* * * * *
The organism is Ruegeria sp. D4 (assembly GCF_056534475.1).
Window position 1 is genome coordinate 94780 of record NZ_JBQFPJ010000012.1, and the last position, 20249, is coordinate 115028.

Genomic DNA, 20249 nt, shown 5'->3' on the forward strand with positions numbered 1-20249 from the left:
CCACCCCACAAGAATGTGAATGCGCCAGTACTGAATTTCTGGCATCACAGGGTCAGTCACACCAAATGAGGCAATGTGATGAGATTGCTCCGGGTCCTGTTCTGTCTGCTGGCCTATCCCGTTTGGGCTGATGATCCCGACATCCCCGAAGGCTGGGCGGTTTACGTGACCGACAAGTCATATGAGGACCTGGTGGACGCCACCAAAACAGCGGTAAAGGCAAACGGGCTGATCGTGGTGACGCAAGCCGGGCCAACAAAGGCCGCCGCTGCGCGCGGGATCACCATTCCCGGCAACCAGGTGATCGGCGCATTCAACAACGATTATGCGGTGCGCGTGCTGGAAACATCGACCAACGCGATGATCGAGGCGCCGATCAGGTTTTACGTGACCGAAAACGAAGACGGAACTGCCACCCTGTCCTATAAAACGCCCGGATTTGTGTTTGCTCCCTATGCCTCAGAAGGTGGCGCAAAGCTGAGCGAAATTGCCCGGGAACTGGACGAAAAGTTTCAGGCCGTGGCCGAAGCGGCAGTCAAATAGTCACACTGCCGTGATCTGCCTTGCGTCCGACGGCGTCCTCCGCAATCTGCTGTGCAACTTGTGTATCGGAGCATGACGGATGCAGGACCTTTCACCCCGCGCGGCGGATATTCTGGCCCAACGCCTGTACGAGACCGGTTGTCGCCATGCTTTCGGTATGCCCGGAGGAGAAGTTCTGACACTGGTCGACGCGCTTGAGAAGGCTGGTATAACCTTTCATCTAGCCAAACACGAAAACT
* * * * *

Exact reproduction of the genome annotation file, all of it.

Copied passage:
The organism is Ruegeria sp. D4 (assembly GCF_056534475.1).
Window position 1 is genome coordinate 94780 of record NZ_JBQFPJ010000012.1, and the last position, 20249, is coordinate 115028.

Genomic DNA, 20249 nt, shown 5'->3' on the forward strand with positions numbered 1-20249 from the left:
CCACCCCACAAGAATGTGAATGCGCCAGTACTGAATTTCTGGCATCACAGGGTCAGTCACACCAAATGAGGCAATGTGATGAGATTGCTCCGGGTCCTGTTCTGTCTGCTGGCCTATCCCGTTTGGGCTGATGATCCCGACATCCCCGAAGGCTGGGCGGTTTACGTGACCGACAAGTCATATGAGGACCTGGTGGACGCCACCAAAACAGCGGTAAAGGCAAACGGGCTGATCGTGGTGACGCAAGCCGGGCCAACAAAGGCCGCCGCTGCGCGCGGGATCACCATTCCCGGCAACCAGGTGATCGGCGCATTCAACAACGATTATGCGGTGCGCGTGCTGGAAACATCGACCAACGCGATGATCGAGGCGCCGATCAGGTTTTACGTGACCGAAAACGAAGACGGAACTGCCACCCTGTCCTATAAAACGCCCGGATTTGTGTTTGCTCCCTATGCCTCAGAAGGTGGCGCAAAGCTGAGCGAAATTGCCCGGGAACTGGACGAAAAGTTTCAGGCCGTGGCCGAAGCGGCAGTCAAATAGTCACACTGCCGTGATCTGCCTTGCGTCCGACGGCGTCCTCCGCAATCTGCTGTGCAACTTGTGTATCGGAGCATGACGGATGCAGGACCTTTCACCCCGCGCGGCGGATATTCTGGCCCAACGCCTGTACGAGACCGGTTGTCGCCATGCTTTCGGTATGCCCGGAGGAGAAGTTCTGACACTGGTCGACGCGCTTGAGAAGGCTGGTATAACCTTTCATCTAGCCAAACACGAAAACT